Walter Ufer
(1876 - 1936)

Summer in Taos
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Born in Louisville, Kentucky, the son of a German gunsmith and engraver, Walter Ufer became one of the most successful and famous of the Taos Society artists. Ufer moved to New Mexico soon after he made his first trip to Taos in 1914, at the age of 38. Although he had been a studio artist, the brilliant sunlight and vivid landscapes of the West soon converted him to plain-air painting. He brightened the colors of his palette and became known for his light-filled oils of the Pueblo Indians and the Taos Valley countryside.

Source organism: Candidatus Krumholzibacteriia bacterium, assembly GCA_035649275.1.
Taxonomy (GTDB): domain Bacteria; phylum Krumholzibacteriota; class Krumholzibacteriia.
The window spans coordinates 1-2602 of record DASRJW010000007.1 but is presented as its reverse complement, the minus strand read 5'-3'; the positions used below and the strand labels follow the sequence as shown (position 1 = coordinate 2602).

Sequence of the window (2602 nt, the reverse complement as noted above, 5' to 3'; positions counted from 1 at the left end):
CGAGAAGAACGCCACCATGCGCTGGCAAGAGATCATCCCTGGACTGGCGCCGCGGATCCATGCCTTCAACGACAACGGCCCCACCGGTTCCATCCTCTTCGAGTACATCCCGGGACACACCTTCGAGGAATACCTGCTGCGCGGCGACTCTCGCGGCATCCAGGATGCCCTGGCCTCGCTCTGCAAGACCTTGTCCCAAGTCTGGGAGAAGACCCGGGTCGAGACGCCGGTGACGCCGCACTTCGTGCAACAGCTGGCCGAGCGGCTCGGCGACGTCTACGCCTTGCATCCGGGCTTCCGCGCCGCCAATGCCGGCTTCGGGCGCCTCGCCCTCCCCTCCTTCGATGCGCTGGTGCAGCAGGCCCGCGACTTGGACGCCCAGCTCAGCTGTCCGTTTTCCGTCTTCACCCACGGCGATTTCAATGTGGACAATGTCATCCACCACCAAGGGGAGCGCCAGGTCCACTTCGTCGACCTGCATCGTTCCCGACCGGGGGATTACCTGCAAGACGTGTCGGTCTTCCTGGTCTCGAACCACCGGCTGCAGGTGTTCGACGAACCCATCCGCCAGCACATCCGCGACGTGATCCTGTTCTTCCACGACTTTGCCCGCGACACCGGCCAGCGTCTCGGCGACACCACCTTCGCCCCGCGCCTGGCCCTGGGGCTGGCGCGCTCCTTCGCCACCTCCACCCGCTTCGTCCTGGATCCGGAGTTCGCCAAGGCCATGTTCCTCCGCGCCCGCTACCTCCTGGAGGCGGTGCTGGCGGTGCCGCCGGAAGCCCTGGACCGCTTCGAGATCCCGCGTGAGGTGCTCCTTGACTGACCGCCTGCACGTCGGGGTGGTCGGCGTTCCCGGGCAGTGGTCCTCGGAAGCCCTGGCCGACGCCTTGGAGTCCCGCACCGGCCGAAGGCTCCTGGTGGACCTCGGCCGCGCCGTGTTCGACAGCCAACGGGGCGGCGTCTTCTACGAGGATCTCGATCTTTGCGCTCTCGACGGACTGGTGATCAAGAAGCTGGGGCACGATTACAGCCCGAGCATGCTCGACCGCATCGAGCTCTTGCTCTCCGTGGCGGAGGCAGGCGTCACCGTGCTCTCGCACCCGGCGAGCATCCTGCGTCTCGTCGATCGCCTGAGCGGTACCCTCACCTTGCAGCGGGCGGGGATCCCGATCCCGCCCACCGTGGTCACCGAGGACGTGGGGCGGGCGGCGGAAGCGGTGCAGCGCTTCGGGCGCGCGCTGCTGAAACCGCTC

An energetic, outspoken and uninhibited individual, Walter Ufer began his career as a commercial illustrator. He was able to capture the light of New Mexico as he moved from his studio to the outdoors, following the techniques of the French Impressionists. Ufer sometimes portrayed the Indian in genre scenes, unlike the idealized portrayals of Couse and Phillips. He felt that painting Indians in costumes of the past had been overdone and chose to concentrate on a more up-to-date version of Pueblo life.


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